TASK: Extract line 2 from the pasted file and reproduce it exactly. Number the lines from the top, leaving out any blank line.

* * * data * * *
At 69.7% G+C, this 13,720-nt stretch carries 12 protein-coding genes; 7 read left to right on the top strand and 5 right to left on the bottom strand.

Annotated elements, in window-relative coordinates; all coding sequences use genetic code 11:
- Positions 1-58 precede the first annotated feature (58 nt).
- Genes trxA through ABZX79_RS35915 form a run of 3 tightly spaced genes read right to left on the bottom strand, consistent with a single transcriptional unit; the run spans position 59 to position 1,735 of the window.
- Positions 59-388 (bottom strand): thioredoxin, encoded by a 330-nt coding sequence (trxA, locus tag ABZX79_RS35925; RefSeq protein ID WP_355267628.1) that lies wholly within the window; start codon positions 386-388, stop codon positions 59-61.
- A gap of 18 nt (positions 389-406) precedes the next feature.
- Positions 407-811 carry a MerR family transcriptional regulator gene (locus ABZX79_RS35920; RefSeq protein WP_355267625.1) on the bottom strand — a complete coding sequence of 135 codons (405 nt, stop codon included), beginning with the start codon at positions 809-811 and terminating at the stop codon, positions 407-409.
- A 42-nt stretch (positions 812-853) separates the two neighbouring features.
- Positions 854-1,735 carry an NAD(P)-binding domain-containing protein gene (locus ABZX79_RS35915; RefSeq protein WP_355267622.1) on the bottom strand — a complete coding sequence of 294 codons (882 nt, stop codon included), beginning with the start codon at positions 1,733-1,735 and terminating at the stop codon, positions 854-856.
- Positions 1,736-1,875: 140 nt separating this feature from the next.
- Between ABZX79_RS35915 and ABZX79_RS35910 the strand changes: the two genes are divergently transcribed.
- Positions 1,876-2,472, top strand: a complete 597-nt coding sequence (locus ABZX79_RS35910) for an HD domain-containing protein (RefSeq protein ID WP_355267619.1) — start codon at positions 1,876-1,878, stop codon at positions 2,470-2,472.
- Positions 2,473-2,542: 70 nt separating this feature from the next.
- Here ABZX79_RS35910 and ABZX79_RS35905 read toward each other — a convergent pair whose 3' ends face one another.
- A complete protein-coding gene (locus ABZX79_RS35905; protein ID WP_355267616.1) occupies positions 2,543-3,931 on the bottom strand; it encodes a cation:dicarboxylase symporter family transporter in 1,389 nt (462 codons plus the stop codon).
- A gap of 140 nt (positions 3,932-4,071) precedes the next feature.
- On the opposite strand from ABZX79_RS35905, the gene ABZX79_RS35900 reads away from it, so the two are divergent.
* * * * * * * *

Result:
Annotated elements, in window-relative coordinates; all coding sequences use genetic code 11: